General Idea exhibition at Ottawa’s National Gallery of Canada on until November 20. 2022
The National Gallery of Canada (NGC) presents the most comprehensive retrospective exhibition of General Idea to date, on now until November 20, 2022.
Challenging both the art world and the world at large, General Idea (1969–1994) remains one of the most influential artists to have emerged from Canada. Together, Felix Partz (1945–1994), Jorge Zontal (1944–1994) and AA Bronson (b. 1946) invented a ground-breaking practice that spanned more than twenty-five years. The collective was formed as part of 1960s counterculture, General Idea was a radical artist group founded in Toronto by AA Bronson/ Together they invented a ground-breaking and provocative multi-disciplinary practice that challenged social and artistic norms, and altered the development of postwar art over the course of 25 years – from the group’s formation in 1969 to the deaths in 1994 of both Partz and Zontal from AIDS-related illnesses.
This major retrospective of General Idea will bring together more than 200 works, including installations, painting, drawing, video, sculpture, publications and archival material, to explore the crucial role General Idea played in the development of art and activism in Canada, the United States and Europe. The exhibition will also chart General Idea’s influence on future generations of creators, informing new ways of reimagining and changing our world through art.
Known for their anti-establishment outlook and their early involvement in punk, queer theory and AIDS activism, General Idea critiqued consumer culture and social inequities in their work, examining mass media, the art economy, queer identity and the AIDS crisis. Organized chronologically, the exhibition will examine General Idea’s total approach to art-making, showing they were artists, performers, architects, publishers, shopkeepers, anthropologists and more.
General Idea frequently borrowed from mass media and advertising, harnessing humour and parody to probe the production, circulation and consumption of images and culture. Much of this satirical work prefigured current concerns surrounding social media and image distribution. They were known for their prolific production of low-cost multiples and in the 1970s they used faux-beauty pageants to satirize the glamour and consumerism of the contemporary art world. The 1971 Miss General Idea Pageant (1971) involved real submissions from artists and culminated in an elaborate awards ceremony.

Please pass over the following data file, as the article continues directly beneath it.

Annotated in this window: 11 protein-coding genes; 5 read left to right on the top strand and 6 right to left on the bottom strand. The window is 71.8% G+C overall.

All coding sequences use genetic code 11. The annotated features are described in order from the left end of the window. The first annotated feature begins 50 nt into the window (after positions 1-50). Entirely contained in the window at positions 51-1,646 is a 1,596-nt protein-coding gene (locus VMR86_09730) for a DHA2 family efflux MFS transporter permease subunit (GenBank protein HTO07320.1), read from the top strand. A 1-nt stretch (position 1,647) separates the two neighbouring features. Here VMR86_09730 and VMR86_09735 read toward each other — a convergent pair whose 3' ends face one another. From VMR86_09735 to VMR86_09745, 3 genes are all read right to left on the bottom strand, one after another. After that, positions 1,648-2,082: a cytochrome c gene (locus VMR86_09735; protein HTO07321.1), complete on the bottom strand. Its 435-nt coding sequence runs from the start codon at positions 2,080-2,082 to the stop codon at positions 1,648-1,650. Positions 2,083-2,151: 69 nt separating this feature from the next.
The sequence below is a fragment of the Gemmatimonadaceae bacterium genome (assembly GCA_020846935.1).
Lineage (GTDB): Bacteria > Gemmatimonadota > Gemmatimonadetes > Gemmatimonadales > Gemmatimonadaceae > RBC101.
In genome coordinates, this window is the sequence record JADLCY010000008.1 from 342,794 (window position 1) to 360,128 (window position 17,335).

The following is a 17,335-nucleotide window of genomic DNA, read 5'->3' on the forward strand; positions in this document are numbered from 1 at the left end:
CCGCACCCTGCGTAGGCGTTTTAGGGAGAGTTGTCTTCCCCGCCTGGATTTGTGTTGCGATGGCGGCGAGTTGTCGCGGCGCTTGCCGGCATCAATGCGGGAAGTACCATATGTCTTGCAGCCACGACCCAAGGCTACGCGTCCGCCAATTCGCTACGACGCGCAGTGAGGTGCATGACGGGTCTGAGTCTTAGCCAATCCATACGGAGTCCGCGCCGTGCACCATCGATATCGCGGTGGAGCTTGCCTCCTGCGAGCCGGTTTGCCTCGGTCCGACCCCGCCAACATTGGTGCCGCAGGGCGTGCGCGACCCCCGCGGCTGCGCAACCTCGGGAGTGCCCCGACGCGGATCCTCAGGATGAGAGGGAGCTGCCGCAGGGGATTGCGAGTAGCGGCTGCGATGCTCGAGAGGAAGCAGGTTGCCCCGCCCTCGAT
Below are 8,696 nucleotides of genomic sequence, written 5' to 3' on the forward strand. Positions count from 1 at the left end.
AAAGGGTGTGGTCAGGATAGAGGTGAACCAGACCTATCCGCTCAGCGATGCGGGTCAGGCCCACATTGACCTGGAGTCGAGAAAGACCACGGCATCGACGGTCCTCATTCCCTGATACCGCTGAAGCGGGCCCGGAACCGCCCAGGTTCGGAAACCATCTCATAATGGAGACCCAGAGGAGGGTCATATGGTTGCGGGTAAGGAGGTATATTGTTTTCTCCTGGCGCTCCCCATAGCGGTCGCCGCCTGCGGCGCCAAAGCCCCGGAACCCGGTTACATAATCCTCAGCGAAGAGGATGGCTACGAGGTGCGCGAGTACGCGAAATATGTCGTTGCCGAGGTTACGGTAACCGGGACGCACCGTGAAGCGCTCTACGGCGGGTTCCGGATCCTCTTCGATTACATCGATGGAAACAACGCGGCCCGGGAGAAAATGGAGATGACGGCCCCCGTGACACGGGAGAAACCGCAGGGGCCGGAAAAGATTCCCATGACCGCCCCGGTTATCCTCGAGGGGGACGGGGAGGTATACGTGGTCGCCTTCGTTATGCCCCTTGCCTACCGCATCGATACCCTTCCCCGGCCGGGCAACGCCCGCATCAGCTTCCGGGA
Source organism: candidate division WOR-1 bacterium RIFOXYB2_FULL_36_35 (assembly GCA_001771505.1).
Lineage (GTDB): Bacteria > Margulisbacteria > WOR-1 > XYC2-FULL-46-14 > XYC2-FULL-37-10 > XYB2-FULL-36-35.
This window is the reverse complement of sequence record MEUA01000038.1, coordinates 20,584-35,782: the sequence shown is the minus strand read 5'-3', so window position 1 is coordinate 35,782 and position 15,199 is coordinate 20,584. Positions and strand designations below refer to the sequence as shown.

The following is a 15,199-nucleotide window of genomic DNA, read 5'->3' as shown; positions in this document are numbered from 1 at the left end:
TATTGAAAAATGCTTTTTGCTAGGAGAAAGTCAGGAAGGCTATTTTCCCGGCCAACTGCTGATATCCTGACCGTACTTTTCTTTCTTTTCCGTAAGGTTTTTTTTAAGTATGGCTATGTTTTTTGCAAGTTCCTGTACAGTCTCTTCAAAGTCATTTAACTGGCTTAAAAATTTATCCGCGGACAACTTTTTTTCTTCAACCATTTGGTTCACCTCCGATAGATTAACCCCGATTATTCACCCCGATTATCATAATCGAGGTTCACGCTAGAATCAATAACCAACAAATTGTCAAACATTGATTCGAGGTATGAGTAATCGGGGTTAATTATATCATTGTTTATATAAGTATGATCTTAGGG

From 1975 to 1984, General Idea produced a series of works focused on The Miss General Idea Pavillion, a fictional edifice intended to house the ultimate Miss General Idea pageant. Conceived as a decentralized museum, its fragments located in institutions around the world, the fictional Pavillion would comment on the structure of the art world, deconstructing the myths surrounding museums, archives and artifacts.
In the 1970s General Idea founded two important institutions which attest to their vital place in the history of independent publishing and artist-run culture. FILE Megazine (1972–1989), was a periodical which appropriated the format of LIFE magazine and whose first subscribers included Joseph Beuys and Andy Warhol. Art Metropole was a publishing and exhibition platform that has been selling and distributing artists’ books, audio, video and multiples in Toronto since 1974.
From 1987 to 1994, General Idea’s work responded to the AIDS crisis. Appropriating Robert Indiana’s famous LOVE series, they made their own logo substituting the word “AIDS.” Initially a painting, they later produced an animation for the Spectacolor Board in New York’s Times Square and created poster campaigns that spanned cities from San Francisco to Berlin. A 1989 sculptural iteration of this IMAGEVIRUS series is on display on the Plaza of the National Gallery of Canada, and its graffitied surface invites audiences to mark its surface. Also from this period, the exhibition will include the major installation Pharma©opia (1992 in which three large-scale pills float in the air above visitors. This work was originally designed for Las Ramblas in Barcelona, described by Bronson as a ‘warning’ because the AIDS crisis had yet to impact Spain.
The exhibition is curated by Adam Welch, Ph.D., Associate Curator of Canadian Art, NGC, with the close collaboration of AA Bronson. The exhibition will be accompanied by a major new publication which will stand as the definitive resource on General Idea. The 756-page publication will explore their performances and actions, their work on city streets, and their work in museums and galleries. Edited by Adam Welch and designed by Garrick Gott, it includes a preface by AA Bronson, a conversation between Bronson and curator Beatrix Ruf, and contributions from leading voices on contemporary art and its intersections with literature, commerce, and activism.
General Idea has had more than 100 solo exhibitions, and countless group exhibitions internationally, and has produced a wide range of public art projects. The group was awarded the Bell Canada Award in Video Art in 2001, The Governor General’s Visual Art and Media Award in 2002, and the Skowhegan Medal in Multimedia in 2006.
This exhibition will tour to the Stedelijk Museum, Amsterdam and another European venue in 2023.
About the Author
Bryen Dunn is a freelance journalist with a focus on travel, lifestyle, entertainment and hospitality. He has an extensive portfolio of celebrity interviews with musicians, actors and other public personalities. He enjoys discovering delicious eats, tasting spirited treats, and being mesmerized by musical beats.